National Assembly for Wales

Enterprise and Business Committee

Employment opportunities for people over 50

Evidence from Age Alliance Wales – EOP 07


Age Alliance Wales

Response to National Assembly Committee Inquiry Employment Opportunities for Older People


Description: AAWlogo.jpg

Age Alliance Wales would like to make the following comments and recommendations in response to the issues raised by the Committee:


·         Availability and sustainability of local job opportunities

Incentives for employers to take on older workers are needed such as a Jobs Growth Wales style programme.


·         Need for relevant support and skills training

PRIME Cymru, the only Wales based charity dedicated to supporting people aged 50 and over should be supported to become and remain economically active. PRIME Cymru supports over 1000 individuals every year, and that is just the tip of the iceberg.


A particular barrier faced by older people with sight loss can be the reliance on web-based advertisement of opportunities and online recruitment processes which are often not compatible with accessibility software such as screen magnification or screen readers. As a result, they often need one to one support in assisting people to locate job opportunities and apply for them.


·         Transport difficulties, including availability and cost (especially in rural areas)

Supplemented travel where public transport is available would enable more people in rural areas to access work.  Incentives for employers could be used to enable them to either provide a pick up/drop off service, or to reimburse employees with travel costs for a time limited period.


·         Lack of confidence (for example, following redundancy)

Tailored support is needed to help individuals to improve their confidence and self-esteem, and to understand how low self confidence affects people when looking for and finding employment.


Older people with sight loss require access to information in their preferred format (eg braille, large print); confidence and ability to travel independently using public transport; confidence and competence using computers adapted with appropriate assistive technology and software; the skills and confidence to communicate their needs and associated workplace adjustments to employers in a positive way.


·         Assisting and supporting people with additional challenges (for example, those with a disability)

Address the challenges/barriers which are most relevant to the individual – ONE SIZE DOES NOT FIT ALL.  18% of the clients supported by PRIME Cymru have a disability or work limiting health condition, but they have requested support because they feel their age is the biggest barrier/challenge to finding and securing employment. 


Employers have low awareness of how older people with sensory loss can be supported into work. Employers sometimes have a perception that older people with sensory loss will be expensive employees. Increased awareness of Access to Work particularly would help with this.  This also applies to volunteering opportunities for older people with sensory loss, where Access to Work doesn't apply and so people with sensory loss are disadvantaged if they want to volunteer in their community. This can then reduce their opportunities to find employment.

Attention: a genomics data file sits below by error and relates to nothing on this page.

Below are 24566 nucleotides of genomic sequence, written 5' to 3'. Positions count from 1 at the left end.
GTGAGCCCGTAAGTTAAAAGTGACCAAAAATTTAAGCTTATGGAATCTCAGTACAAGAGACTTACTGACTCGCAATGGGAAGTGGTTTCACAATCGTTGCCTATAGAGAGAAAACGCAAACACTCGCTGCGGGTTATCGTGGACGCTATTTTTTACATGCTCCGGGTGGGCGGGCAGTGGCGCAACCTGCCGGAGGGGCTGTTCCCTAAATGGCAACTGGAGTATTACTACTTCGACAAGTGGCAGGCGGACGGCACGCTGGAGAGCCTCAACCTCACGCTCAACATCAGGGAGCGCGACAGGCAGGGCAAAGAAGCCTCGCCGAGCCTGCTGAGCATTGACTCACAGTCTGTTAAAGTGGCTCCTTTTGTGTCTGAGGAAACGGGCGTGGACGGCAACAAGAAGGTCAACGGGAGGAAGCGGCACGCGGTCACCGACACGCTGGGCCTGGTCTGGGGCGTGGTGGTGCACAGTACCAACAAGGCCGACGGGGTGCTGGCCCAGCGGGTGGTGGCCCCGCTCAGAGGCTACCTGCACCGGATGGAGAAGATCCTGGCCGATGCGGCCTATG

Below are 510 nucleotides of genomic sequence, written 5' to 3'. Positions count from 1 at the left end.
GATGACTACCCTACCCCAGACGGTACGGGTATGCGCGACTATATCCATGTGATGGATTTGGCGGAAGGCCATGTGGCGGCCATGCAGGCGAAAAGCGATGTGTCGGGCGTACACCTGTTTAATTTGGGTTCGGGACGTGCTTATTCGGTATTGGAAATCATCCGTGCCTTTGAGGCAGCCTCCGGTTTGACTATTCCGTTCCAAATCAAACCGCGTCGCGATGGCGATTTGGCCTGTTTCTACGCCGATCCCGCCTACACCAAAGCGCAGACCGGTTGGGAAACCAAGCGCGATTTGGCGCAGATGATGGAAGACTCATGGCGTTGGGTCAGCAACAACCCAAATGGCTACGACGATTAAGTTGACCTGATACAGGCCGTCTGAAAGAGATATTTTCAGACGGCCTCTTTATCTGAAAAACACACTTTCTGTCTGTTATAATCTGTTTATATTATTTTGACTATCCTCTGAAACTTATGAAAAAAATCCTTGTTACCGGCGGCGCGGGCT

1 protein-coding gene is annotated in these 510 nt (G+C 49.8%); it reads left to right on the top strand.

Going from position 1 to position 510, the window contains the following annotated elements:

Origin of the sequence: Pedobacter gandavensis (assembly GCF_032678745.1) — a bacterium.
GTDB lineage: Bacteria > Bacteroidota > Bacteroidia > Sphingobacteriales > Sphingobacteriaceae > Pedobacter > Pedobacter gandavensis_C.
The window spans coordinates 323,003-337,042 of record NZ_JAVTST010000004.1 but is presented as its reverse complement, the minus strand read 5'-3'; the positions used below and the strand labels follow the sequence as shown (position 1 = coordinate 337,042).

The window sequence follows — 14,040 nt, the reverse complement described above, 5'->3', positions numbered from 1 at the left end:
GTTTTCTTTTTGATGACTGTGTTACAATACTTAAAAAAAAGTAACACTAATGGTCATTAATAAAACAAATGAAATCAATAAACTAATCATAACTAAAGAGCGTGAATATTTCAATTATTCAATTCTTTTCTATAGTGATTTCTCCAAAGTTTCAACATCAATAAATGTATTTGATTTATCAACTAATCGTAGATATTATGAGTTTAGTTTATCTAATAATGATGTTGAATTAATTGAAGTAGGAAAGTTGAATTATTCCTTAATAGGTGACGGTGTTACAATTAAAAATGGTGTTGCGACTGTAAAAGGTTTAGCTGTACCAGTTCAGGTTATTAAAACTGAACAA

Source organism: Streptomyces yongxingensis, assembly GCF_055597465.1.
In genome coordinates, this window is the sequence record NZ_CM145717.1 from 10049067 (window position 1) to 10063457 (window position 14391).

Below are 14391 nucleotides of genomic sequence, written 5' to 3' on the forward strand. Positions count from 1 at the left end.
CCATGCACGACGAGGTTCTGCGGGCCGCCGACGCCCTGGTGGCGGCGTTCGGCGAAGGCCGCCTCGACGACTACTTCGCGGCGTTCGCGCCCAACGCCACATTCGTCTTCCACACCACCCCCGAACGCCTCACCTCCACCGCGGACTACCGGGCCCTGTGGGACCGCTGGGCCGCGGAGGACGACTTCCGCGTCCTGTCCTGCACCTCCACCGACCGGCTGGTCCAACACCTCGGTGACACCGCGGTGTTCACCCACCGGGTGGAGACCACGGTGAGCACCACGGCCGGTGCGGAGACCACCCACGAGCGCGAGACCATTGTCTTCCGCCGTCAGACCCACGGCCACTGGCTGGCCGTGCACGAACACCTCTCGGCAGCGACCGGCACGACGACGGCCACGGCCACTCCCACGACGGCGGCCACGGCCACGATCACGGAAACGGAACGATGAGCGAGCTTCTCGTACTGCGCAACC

Around a third of blind and partially sighted people are in employment; 27 per cent of blind and partially sighted people leave work because of the onset of sight loss or deterioration of their sight.  An improvement in the support available to enable those who are blind or are partially sighted to stay in work is needed.


·         Potential barriers to older people accessing employment owing to caring responsibilities (for example, caring for elderly parents)

People aged 50 and over are being relied upon by both parents and children to provide care, hence the term ‘sandwich carers’. Although this may be seen as a potential barrier, it can also mean that older workers are more flexible about when they work such as early mornings and evenings when those with young families may be less able.


·         The role of older people in mentoring younger workers and passing on their skills and knowledge

There are things both younger and older workers can learn from one another, younger workers can share their knowledge and experience of social media and modern technologies for example, whilst older worker can share their general life experiences and skills as well as any specialist skills they may have which can be passed on.


·         How older people re-entering the labour market can affect the number of jobs and career progression opportunities available to younger workers

Not all older people finding employment are re-entering the labour market, there are a considerable number who have never worked, and are finding employment for the first time in their 50’s and beyond.  The balance needs to be re-dressed across all age groups, and opportunities should be equal for all.


·         Assisting those from areas of high unemployment

It is important to identify whether high employement in a certain area is historical, and if so, is it a case of breaking the cycle. Case studies can be effective in demonstrating the positive difference being in work makes to individuals but need to feature people who can be identified with.  It is also important to highlight the health benefits of being in work.


·         The impact and value-for-money of European funding

To date there has been an inequality in the amount of money invested on older peoples programmes compared to those for the younger age group. 


We would like equality of opportunity for all age groups, and it would be good if Wales took the lead on this.